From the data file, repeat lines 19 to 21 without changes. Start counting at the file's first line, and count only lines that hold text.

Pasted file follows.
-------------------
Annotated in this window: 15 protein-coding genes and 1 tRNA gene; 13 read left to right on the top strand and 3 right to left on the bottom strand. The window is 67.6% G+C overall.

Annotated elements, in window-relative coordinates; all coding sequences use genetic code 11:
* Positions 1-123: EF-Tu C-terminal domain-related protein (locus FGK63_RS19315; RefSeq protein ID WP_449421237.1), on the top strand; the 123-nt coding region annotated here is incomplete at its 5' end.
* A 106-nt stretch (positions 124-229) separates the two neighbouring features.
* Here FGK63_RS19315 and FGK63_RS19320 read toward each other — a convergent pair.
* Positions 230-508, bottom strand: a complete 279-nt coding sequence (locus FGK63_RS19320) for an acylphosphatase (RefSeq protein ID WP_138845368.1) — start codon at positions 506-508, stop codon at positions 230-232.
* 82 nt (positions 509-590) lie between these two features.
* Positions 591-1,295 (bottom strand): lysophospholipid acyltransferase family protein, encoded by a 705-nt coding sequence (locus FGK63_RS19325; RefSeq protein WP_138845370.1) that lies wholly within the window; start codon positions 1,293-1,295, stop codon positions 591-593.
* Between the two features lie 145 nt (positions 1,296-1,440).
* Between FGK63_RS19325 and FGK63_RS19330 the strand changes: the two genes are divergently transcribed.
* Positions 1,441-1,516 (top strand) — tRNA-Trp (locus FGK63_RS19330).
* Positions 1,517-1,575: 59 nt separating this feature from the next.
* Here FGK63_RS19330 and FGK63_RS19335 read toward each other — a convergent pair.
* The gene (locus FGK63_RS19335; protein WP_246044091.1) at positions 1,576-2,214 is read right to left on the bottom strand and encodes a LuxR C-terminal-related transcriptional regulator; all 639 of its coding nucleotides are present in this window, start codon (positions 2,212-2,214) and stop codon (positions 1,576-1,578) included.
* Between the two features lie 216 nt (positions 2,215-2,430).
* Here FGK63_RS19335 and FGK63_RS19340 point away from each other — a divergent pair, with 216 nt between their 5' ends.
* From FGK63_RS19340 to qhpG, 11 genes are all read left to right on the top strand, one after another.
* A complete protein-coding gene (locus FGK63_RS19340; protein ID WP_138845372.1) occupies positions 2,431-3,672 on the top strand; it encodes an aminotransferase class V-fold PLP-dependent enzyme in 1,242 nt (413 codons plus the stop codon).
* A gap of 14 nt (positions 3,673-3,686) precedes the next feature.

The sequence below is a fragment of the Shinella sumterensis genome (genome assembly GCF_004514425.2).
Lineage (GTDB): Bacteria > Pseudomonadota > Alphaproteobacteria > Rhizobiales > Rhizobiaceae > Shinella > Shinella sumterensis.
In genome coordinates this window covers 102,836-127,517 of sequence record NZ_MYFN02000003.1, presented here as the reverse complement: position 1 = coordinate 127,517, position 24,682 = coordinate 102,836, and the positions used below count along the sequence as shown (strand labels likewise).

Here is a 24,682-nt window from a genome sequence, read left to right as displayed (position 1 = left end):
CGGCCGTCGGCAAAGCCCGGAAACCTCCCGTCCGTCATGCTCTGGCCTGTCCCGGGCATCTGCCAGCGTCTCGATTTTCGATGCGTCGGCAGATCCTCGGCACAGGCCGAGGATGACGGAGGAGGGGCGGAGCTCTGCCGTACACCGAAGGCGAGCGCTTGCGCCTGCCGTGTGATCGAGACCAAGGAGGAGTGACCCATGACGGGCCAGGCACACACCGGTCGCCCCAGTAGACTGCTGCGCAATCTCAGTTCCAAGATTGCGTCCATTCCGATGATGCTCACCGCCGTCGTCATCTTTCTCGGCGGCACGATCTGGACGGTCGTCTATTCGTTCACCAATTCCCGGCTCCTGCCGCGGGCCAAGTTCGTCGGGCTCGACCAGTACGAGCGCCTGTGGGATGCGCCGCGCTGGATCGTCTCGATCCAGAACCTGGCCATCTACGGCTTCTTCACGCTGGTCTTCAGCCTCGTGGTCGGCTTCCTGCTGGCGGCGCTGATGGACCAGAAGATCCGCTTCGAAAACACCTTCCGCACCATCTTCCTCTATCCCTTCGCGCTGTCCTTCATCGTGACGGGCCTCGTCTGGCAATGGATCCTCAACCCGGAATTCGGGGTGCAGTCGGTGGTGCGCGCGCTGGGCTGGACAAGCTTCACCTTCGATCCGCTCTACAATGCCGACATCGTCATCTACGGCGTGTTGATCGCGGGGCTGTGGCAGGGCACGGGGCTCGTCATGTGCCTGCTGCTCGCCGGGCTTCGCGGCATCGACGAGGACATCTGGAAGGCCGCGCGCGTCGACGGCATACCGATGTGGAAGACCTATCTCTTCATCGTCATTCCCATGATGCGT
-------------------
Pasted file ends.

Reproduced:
* A gap of 14 nt (positions 3,673-3,686) precedes the next feature.

The sequence below is a fragment of the Shinella sumterensis genome (genome assembly GCF_004514425.2).
Lineage (GTDB): Bacteria > Pseudomonadota > Alphaproteobacteria > Rhizobiales > Rhizobiaceae > Shinella > Shinella sumterensis.